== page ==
That could help wind and solar projects get their electricity to larger residential markets.

NFS Litigation Weekly November 19, 2021

The full Forest Service summaries are here:  NFS Litigation Weekly November 19 2021 EMAIL

The abbreviated summaries below include links to court documents.


Defenders of Wildlife v. U.S. Forest Service (D. Colorado) — On November 8, the plaintiff filed a complaint against the revised Rio Grande Forest Plan and revised biological opinion concerning effects on Canada lynx.   (The Forest Service summary incorrectly states that critical habitat is also involved, but there is no lynx critical habitat designated in Colorado.)

San Luis Valley Ecosystem Counsel v. Dallas (D. Colorado) – On November 8, the San Luis Valley Ecosystem Counsel, San Juan Citizens Alliance, the Wilderness Society and WildEarth Guardians, filed a complaint against the revised Rio Grande Forest Plan. The plaintiffs claim the plan violated: (1) NFMA by not contributing to the recovery of the Umcompahgre Fritillary Butterfly or the Canada lynx, and by not providing for sustainable winter recreation opportunities; (2) the Travel Management Rule by including language that allows unregulated over-snow vehicle use on the Forest; and (3) NEPA, including management of two special interest areas.

We’ve recently discussed lynx and these lawsuits here.


Klamath-Siskiyou Wildlands Center v. U.S. Bureau of Land Management (D. Oregon) — On November 11, Klamath-Siskiyou Wildlands Center, Cascadia Wildlands, Oregon Wild, and  Soda Mountain Wilderness Council filed a complaint against the BLM regarding the Lost Antelope Vegetation Management Project in Jackson County, Oregon (Ashland Field Office of the Medford District).  It involves logging in late successional reserves and consistency with the Northwest Forest Plan, effects on spotted owls, and analysis of fuels, fire, hazard, and fire risk.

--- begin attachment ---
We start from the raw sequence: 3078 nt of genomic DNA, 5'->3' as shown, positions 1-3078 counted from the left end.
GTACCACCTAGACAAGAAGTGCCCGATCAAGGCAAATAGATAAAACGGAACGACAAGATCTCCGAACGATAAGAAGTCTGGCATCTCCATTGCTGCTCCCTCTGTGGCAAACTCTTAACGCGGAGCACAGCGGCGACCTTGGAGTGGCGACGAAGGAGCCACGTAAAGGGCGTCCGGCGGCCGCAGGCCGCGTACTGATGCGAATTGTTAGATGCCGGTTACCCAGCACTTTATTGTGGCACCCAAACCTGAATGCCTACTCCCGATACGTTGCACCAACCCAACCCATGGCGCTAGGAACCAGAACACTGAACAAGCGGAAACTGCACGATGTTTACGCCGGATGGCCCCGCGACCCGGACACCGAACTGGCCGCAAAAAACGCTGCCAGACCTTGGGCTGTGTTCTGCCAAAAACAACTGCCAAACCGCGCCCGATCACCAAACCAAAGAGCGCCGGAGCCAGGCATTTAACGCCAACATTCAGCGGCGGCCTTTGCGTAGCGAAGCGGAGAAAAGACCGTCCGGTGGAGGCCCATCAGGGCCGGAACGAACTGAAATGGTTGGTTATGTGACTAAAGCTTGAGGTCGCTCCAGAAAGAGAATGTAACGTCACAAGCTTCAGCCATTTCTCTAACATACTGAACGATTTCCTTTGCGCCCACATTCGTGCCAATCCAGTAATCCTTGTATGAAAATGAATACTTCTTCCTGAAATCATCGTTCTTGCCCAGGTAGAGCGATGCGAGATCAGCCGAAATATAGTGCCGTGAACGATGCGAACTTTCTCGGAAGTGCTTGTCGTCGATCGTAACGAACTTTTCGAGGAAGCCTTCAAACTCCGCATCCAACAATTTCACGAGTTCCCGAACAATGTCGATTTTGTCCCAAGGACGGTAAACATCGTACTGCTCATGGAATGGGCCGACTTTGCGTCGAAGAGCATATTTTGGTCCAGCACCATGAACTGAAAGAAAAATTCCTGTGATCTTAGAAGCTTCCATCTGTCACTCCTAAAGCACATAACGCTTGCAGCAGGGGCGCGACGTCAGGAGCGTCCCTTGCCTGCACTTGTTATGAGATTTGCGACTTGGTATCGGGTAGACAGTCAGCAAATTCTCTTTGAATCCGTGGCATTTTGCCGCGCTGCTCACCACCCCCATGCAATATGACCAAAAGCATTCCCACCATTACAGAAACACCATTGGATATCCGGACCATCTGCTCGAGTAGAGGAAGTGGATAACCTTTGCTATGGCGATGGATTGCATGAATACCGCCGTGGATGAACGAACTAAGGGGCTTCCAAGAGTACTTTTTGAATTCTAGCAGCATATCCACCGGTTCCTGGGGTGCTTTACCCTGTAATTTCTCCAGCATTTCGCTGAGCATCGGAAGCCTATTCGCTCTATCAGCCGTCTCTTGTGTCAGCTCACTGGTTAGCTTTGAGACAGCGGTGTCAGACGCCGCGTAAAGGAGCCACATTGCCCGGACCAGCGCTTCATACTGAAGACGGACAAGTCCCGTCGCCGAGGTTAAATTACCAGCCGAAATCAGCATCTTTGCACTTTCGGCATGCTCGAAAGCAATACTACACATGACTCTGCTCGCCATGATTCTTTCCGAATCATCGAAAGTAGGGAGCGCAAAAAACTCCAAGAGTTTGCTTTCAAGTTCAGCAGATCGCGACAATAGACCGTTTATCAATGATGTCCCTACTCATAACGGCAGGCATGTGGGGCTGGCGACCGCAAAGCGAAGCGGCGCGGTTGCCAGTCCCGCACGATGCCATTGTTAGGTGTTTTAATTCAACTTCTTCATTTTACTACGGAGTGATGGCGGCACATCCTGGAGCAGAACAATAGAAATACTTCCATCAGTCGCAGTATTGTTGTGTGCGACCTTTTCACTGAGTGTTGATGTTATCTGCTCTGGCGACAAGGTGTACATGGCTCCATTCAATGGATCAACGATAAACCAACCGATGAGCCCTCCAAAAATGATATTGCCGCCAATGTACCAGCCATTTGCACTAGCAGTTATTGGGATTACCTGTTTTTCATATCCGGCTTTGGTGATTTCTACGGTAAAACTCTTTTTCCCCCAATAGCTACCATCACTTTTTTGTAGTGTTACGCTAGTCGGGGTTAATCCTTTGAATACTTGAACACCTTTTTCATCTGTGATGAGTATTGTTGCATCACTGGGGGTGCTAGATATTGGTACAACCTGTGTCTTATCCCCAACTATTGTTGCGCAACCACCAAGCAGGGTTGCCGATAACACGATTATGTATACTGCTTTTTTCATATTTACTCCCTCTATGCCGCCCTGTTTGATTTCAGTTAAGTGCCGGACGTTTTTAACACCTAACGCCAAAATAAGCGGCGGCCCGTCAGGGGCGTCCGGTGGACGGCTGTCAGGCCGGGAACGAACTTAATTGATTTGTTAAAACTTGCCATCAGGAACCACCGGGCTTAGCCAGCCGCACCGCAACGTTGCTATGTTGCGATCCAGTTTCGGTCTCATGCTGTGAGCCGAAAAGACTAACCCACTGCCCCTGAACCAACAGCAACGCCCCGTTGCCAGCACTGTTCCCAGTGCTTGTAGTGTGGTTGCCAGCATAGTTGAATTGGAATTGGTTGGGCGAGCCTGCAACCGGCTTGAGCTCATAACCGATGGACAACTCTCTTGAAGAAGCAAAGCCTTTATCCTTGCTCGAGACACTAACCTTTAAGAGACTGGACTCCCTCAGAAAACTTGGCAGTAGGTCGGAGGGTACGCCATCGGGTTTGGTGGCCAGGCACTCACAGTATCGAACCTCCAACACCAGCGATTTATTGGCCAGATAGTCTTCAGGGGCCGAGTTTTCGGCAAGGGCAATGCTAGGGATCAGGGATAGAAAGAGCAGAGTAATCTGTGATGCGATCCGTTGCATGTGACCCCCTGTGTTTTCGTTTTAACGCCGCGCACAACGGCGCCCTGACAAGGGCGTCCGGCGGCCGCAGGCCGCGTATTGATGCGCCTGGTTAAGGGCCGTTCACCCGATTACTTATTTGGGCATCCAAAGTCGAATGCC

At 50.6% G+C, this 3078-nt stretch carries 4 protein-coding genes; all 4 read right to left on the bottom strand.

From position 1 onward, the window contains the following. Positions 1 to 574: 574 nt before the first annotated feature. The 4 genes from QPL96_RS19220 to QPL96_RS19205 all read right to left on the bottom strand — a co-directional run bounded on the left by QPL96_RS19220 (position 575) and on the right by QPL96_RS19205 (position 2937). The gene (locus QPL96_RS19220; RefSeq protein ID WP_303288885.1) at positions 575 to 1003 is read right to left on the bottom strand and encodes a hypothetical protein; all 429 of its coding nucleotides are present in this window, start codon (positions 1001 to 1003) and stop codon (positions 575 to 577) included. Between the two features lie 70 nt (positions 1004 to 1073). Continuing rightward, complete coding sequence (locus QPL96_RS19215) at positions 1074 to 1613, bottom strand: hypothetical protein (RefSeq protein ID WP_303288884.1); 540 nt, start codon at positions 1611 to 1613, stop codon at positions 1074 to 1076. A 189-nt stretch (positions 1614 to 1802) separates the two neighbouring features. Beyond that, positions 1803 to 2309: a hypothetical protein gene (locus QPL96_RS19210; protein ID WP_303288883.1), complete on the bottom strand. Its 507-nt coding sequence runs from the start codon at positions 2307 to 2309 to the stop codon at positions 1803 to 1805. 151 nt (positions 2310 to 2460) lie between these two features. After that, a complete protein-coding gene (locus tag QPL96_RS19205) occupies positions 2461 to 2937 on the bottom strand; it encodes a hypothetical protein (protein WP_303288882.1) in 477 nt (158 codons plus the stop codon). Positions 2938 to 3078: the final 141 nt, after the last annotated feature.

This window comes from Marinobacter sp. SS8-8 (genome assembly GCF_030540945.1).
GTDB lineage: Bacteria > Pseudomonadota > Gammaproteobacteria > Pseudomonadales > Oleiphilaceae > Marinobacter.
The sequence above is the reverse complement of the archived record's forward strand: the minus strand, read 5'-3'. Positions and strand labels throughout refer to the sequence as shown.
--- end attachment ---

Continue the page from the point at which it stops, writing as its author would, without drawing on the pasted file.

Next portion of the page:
Alliance for Wild Rockies v. Cooley (D. Mont.) — On November 5, the Alliance for Wild Rockies and Native Ecosystems Council filed a complaint against the U.S. Fish and Wildlife Service regarding reintroduction of grizzly bears into the Bitterroot Ecosystem and failing to take any action since 2001.


For those who remember the “My Ding-a-Ling” song …

A lawsuit from the Center for Biodiversity resulted in the U. S. Fish and Wildlife Service proposing to list the alligator snapping turtle as an endangered species. The turtle has been found in parts of at least 14 states in the midwest and southeast.  From the proposed rule:

Several National Forest lands are within the range of the alligator snapping turtle. Forestry activities on National Forests within the range of the alligator snapping turtle, including timber harvest and activities that may increase sedimentation or erosion when not following best management practices, could have adverse impacts on the species.

GAO Report on BLM Workforce – Separating the Headquarters Move From Other Trends

A GAO report was released Thursday that says..

Most BLM staff GAO spoke with said vacancies in key headquarters positions caused delays in creating or clarifying guidance or policy. Further, some said an increased reliance on details negatively affected their office’s performance—for example, because state office staff detailed to headquarters reduced capacity in state offices. Without complete and reliable data on vacancies and details across the agency, BLM officials cannot make informed decisions about filling vacancies and initiating details to help the agency achieve its mission and goals.